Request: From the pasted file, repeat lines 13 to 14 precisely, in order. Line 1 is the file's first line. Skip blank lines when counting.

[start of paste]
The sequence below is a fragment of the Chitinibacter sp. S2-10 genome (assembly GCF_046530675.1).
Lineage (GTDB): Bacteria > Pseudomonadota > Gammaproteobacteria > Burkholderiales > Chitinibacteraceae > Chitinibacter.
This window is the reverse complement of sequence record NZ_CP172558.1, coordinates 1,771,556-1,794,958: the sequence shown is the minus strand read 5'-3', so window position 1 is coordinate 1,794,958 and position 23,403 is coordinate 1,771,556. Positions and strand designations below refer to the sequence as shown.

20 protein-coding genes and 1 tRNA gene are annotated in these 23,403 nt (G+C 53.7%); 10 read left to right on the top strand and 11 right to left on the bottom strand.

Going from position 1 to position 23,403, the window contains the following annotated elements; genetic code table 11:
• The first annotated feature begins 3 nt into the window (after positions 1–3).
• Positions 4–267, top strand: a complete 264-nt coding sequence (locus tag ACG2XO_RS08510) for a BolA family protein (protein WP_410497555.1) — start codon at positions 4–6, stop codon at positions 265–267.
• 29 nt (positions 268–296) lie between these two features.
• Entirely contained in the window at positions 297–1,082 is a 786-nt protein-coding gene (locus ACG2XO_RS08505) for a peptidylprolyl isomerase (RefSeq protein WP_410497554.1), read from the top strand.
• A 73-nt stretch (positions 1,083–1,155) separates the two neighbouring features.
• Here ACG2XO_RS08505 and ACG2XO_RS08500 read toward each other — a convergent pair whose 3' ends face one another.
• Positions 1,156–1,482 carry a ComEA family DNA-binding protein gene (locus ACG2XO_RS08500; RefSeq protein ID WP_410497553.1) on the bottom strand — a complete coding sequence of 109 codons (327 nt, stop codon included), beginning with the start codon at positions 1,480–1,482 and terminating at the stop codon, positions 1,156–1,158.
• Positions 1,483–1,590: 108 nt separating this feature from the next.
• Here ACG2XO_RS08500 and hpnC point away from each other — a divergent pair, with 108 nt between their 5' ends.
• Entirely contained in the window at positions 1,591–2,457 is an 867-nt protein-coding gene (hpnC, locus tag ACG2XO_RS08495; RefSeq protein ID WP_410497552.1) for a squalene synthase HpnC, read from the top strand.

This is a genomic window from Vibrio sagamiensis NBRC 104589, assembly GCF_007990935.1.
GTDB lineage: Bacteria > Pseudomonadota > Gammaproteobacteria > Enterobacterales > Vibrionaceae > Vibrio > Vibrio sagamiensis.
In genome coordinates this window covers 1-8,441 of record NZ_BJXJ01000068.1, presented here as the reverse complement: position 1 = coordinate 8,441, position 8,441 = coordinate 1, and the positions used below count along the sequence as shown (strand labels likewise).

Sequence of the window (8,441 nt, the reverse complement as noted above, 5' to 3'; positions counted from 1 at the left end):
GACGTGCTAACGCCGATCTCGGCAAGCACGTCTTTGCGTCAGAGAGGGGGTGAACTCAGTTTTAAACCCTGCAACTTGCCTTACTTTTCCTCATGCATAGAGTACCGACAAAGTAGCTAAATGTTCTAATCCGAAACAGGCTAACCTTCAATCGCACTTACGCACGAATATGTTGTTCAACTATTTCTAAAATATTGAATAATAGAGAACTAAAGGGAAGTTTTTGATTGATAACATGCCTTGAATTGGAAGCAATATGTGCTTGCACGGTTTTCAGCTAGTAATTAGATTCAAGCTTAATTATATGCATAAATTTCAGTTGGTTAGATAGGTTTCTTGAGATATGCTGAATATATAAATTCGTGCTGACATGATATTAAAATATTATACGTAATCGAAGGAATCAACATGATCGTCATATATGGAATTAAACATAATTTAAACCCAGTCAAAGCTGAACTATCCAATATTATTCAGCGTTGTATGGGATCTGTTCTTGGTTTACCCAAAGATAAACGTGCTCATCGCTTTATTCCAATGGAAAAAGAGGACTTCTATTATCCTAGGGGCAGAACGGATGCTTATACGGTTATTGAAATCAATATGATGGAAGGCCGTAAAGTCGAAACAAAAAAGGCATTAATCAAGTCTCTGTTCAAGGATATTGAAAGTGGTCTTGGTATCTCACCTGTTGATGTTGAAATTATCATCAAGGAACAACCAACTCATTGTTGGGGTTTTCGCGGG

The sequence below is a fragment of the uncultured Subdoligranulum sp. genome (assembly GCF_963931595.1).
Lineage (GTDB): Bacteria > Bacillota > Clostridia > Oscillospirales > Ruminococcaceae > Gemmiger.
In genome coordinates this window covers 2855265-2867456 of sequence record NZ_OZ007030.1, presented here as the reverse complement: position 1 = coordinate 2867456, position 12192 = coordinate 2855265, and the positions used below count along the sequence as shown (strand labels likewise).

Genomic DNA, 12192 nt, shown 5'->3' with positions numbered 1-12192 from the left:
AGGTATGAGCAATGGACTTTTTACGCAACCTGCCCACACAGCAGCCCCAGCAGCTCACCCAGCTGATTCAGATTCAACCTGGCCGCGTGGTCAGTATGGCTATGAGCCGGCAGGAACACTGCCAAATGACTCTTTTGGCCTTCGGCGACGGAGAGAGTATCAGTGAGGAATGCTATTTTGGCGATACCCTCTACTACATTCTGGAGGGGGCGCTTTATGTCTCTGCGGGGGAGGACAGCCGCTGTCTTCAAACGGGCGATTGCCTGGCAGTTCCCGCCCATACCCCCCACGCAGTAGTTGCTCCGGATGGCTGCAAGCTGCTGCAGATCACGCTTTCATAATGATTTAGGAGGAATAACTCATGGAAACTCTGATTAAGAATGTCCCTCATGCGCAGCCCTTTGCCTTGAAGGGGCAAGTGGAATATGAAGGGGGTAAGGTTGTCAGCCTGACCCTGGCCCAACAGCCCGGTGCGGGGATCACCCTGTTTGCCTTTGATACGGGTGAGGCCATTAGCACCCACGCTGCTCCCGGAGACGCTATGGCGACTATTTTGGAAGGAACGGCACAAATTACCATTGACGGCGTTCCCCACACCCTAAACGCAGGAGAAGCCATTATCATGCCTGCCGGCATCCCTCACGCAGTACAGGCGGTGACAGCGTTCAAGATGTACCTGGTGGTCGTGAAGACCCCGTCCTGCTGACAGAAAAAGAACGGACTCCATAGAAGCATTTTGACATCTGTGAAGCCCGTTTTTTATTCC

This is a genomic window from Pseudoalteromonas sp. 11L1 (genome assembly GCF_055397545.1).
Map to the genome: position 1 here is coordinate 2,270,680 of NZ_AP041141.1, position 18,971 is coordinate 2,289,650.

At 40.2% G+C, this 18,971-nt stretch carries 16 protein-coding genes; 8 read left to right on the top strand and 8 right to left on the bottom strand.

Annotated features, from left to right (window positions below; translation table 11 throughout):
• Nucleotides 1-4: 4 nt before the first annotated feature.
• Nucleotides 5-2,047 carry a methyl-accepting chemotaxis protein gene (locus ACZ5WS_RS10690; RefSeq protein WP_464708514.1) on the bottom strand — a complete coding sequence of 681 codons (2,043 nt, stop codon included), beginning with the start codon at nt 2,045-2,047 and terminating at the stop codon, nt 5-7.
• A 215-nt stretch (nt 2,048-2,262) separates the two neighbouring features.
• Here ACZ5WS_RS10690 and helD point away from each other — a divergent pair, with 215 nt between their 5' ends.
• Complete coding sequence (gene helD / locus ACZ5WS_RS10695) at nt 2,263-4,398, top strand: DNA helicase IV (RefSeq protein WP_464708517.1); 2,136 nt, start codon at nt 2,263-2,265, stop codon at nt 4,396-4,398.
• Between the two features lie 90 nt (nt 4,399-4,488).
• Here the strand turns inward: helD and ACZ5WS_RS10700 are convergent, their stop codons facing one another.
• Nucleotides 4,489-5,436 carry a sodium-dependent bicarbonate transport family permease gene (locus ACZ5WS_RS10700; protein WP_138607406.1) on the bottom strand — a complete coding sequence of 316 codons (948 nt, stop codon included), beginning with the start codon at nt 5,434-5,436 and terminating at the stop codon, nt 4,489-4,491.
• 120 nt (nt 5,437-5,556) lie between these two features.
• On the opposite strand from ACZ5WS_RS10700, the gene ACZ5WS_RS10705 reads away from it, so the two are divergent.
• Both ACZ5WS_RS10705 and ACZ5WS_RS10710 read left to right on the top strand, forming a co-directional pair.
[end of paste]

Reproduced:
• Positions 1,483–1,590: 108 nt separating this feature from the next.
• Here ACG2XO_RS08500 and hpnC point away from each other — a divergent pair, with 108 nt between their 5' ends.